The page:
Once you have determined that physical assistance is necessary, you must inform the student that you are going to engage them by saying the words, “I’m going to touch you.” Due to the split-second nature of these events, you will most likely be saying that phrase as you touch them to engage the physical supports. This phrase is small but important. It is important that we respect the basic human rights of the student in crisis by giving them notice that we will be moving in to support them physically. After that phrase, there should be ZERO dialogue from you to the student. Conversation and words during a physical support can add to the anxiety of the student. Once you have committed to providing a physical support, communication is not recommended until you and the student are safe. 

The ASPEN Physical Support is best described as a “two-on-one arm support.” The vernacular of this support comes from many sources ranging from high-school wrestling to “Advance Control Techniques” from the Police Academy. While the origins of this physical support undoubtedly stem from an amalgamation of the aforementioned forms of physical support, the ASPEN physical support has been used successfully in the school setting by trained practitioners for over 20 years. The primary purpose of the ASPEN Physical Support is to keep the student and staff member safe. The ASPEN Physical Support IS NOT a support to move the child. The ASPEN Physical Support is NEVER to be enlisted on students at the same height and weight (or higher) of the staff. When staff witness a real, immediate, and capable threat of a student who is taller and heavier than the staff member, they are to contact the local police or school resource officer immediately and ask for help. If the taller, heavier student is running away, the staff members are to keep line of sight on the student and direct police support to their location.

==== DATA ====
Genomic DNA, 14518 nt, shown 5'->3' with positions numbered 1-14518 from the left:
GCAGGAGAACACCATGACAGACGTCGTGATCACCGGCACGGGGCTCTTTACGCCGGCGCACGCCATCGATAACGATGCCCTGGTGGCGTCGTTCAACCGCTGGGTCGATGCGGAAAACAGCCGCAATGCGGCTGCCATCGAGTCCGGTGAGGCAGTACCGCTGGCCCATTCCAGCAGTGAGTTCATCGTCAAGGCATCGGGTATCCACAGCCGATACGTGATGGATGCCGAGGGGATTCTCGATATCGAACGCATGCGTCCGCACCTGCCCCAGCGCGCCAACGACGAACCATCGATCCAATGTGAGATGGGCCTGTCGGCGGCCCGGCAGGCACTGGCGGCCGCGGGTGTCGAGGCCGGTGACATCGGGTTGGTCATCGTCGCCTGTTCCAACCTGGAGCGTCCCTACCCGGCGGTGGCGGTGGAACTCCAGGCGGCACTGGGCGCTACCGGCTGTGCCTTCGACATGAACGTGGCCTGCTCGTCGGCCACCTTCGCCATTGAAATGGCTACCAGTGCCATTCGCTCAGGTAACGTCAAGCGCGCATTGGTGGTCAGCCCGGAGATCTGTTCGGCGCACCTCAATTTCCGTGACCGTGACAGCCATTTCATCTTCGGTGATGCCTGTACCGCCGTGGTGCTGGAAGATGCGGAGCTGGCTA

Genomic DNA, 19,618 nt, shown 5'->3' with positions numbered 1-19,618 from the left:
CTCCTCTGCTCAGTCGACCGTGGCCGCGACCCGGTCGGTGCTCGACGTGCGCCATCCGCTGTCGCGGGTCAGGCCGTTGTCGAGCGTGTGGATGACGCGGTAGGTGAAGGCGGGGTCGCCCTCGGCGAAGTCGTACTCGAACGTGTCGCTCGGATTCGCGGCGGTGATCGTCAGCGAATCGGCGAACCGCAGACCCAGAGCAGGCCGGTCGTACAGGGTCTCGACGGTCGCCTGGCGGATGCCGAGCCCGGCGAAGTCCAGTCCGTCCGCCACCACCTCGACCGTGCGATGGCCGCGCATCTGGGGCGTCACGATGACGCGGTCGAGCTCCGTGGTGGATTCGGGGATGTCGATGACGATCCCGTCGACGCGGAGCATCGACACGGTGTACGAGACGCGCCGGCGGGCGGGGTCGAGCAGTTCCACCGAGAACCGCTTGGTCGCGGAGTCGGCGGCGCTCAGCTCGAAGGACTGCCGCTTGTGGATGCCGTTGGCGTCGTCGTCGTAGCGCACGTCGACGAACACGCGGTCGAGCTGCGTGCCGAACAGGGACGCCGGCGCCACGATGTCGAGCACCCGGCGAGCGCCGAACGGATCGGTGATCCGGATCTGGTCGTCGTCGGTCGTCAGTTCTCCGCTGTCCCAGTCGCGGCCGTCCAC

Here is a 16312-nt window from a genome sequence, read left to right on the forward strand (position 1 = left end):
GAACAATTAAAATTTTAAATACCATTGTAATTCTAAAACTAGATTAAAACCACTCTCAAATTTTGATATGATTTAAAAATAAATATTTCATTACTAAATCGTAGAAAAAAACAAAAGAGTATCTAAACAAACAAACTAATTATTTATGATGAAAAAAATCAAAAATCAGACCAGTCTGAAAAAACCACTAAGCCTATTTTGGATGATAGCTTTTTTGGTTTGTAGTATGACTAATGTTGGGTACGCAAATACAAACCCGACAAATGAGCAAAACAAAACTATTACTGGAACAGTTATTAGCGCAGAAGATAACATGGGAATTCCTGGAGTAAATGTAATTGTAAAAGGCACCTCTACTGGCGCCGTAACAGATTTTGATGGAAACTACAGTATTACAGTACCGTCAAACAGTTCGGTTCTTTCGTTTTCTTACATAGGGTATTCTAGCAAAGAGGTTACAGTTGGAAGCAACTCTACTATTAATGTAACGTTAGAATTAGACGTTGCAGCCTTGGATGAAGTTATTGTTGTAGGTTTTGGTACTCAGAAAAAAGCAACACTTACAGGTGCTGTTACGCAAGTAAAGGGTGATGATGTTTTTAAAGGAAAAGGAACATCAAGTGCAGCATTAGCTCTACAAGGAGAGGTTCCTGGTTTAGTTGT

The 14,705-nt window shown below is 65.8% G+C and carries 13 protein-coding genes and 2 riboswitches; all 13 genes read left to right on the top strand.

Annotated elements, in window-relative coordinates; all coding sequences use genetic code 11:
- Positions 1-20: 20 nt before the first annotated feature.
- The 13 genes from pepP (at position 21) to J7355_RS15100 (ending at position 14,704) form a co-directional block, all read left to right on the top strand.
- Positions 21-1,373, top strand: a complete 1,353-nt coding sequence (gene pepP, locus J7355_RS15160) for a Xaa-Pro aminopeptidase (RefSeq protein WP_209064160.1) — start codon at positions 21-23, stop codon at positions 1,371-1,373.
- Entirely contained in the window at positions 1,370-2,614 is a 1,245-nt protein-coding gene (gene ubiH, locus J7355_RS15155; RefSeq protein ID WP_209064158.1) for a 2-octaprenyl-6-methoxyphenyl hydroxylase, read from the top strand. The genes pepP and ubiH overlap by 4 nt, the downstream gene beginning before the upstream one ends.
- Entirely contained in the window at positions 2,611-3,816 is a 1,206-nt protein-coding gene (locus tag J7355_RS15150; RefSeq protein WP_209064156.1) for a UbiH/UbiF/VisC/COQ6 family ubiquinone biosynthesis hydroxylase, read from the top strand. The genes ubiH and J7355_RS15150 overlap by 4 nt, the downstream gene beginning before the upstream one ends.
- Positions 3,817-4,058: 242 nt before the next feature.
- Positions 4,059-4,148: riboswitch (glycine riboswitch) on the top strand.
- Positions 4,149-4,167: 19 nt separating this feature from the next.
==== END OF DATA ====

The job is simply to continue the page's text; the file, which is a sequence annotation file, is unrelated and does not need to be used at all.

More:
Once you’ve engaged in the ASPEN physical support and you are safe and the student is safe, you must neutrally disengage from the physical support of the student and step away. What is “neutral disengagement?” It is slowly and methodically releasing the student while remaining emotionally neutral. These events are inevitably stressful and we must make sure that once we are safe and the student is safe to avoid any comment or remark that may add more stress to the situation. A good, neutral script for neutrally disengaging is provided below: 

“I’m going to back away now. I’m going to release your arm and slowly step back away from you.” 

Once the student and the staff member are safe, efforts to document the incident should be carried-out as soon as possible. The staff member involved directly in the support should document their involvement as well as the staff member called-in to assist. The parents and 

district leadership (typically the district special education coordinator) must be notified within 24 hours of the physical support. The ASPEN Training provides schools and districts with an emergency procedure form template that may be used for this purpose. 


Within 24 hours of the incident, school team members should take time (30-60 minutes) to debrief about the situation. The structure of the debrief should follow the agenda below: 

• Who was involved? 

• Where did it happen? 

• What triggered it? 

• Was anyone hurt? If yes, how? 

• On a scale of 1-10 (1 = I don’t understand, 10 = I totally understand), how well do team members understand WHY the incident happened? What are the team members thoughts and feelings about the WHY? 

• On a scale of 1-10 (1 = I don’t understand, 10 = I totally understand), how well do team members understand the plan for the student? What are the team members thoughts and feelings about the plan? 

• On a scale of 1-10 (1 = I don’t understand, 10 = I totally understand), how well do team members understand next steps for the student? What are the team members thoughts and feelings about next steps? 

• Does anybody need a break from the situation? 

• How can the school team support one another? 

• What did we learn from this incident? 

• What will we do differently from now on? 

• What will we continue to do the same?